KraneShares’ Chen: Chinese bond market too big to ignore

Speaking at ETF Stream's Big Call: Fixed Income ETFs event

George Geddes

a person with a surprised expression

Given China’s onshore bond market being the second largest in the world behind the US, Chinese government bonds’ (CGB) inclusion within several of the largest global bond indices means the market is too big for investors to ignore, according to Dr. Xiaolin Chen, head of international at KraneShares.

Speaking at ETF Stream’s Big Call: Fixed Income ETFs event, Chen (pictured) highlighted numerous appealing factors for CGBs as there is still plenty of room for the asset class to grow.

China’s inclusion in the major global indices, both equity and fixed income, is still relatively new as Chinese stocks were only included in 2018 while bonds were included in April this year. There have been other events that have tried to enable foreign investors better access to the market and it appears to be working.

“The bond connect that was introduced in 2017 has remarkably increased the accessibility for international investors outside of China to access the onshore bond market,” Chen continued. “The issuance of CGBs has increased eight-fold in just two years with over a third of the 2019 supply of CGBs being bought by international investors.”

There is, however, still plenty of room for growth as Chen points out that only 2.2% of ownership in China’s onshore bond market is by foreign investors while this figure is over 30% for the US.

Additionally, despite being the second-largest bond market in the world, China only accounts for 5% of Bloomberg’s flagship index and 10% for JP Morgan. FTSE Russell, which announced last month it will also be including CGBs as of next year, will allocate 6%, according to Chen.

Chen said a catalyst for the increasing allocations in these indices would be introducing an independent rating agency. Enabling an agency to rate and assess the onshore bond market would increase the confidence of both index providers and investors.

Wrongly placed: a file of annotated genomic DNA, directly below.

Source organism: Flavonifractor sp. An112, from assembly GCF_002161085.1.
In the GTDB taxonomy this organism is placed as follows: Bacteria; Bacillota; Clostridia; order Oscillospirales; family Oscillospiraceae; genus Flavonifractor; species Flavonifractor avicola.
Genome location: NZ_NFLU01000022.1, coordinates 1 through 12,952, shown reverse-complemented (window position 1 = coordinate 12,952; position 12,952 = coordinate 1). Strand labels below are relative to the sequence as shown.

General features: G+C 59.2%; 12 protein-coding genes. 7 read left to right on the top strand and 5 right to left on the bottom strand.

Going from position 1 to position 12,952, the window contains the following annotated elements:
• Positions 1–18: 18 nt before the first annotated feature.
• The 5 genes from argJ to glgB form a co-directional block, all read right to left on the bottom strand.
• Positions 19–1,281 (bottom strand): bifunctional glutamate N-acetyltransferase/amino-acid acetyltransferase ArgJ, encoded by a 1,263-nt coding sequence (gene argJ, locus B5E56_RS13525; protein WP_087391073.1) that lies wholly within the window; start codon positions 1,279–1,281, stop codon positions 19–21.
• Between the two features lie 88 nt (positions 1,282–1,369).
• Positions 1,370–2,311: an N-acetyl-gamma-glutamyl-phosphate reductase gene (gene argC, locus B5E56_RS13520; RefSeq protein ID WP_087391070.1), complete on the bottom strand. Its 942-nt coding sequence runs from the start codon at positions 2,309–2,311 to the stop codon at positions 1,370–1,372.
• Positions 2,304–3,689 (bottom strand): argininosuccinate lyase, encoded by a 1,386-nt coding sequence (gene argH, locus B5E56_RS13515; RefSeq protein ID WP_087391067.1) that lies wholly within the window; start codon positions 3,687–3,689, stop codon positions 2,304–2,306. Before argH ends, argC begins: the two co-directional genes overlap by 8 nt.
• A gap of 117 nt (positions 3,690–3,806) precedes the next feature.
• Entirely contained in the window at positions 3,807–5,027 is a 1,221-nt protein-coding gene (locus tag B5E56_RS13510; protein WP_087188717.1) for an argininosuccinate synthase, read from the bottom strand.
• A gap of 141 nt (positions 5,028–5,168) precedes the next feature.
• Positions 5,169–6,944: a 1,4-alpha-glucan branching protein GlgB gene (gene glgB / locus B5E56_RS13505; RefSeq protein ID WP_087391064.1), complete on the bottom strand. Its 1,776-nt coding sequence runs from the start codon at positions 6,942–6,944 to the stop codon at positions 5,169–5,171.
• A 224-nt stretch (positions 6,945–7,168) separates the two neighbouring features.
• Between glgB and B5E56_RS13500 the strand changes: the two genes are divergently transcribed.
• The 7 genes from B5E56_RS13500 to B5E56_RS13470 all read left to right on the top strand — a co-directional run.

Nonetheless, investors have shown their appetite for the market with Chinese government bond ETFs seeing significant inflows this year. The KraneShares Bloomberg Barclays China Bond Inclusion UCITS ETF (KBND) has captured $6.5m assets since its inception in May while the iShares China CNY Bond UCITS ETF (CNYB) continues to see its assets balloon having received $2.6bn net new assets year-to-date.

There are several other factors as to why CGBs can be an appropriate asset allocation for investors given the current climate for the rest of the global market, according to Chen.

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“China is not pursuing ultra-low interest rates and CGBs actually offer high yields compared to most of the developed markets,” she said. “Most of the Chinese monetary easing has been focused on putting a large amount of liquidity into the money market rather than managing yield through yield curve control.”

Other appealing factors for CGBs include their higher yields and low correlation with the developed markets. The 10-year CGB offers around 140 and 150 basis point yield pick up over US treasuries. Compared to the rest of emerging Asia, China offers the highest sovereign credit ratings and again produces the highest yields.

“Chinese policymaking is taking a self-style to reflect its own domestic economic needs as opposed to other global central banks,” Chen added.

In addition to its low correlation, higher yields, index inclusions and room for growth, the onshore bond market also offers tax benefits to foreign investors. 

Chen said: "Back to my days when I was a portfolio manager managing over $70bn assets, five years ago, John Krane, CEO of Kraneshares, asked how much fixed income allocation I had in China and it was literally nothing."

A lot has happened since then in terms of improving accessibility for foreign investors and as the ETF flows would suggest, investors are certainly looking at the Chinese bond market in search of yield.

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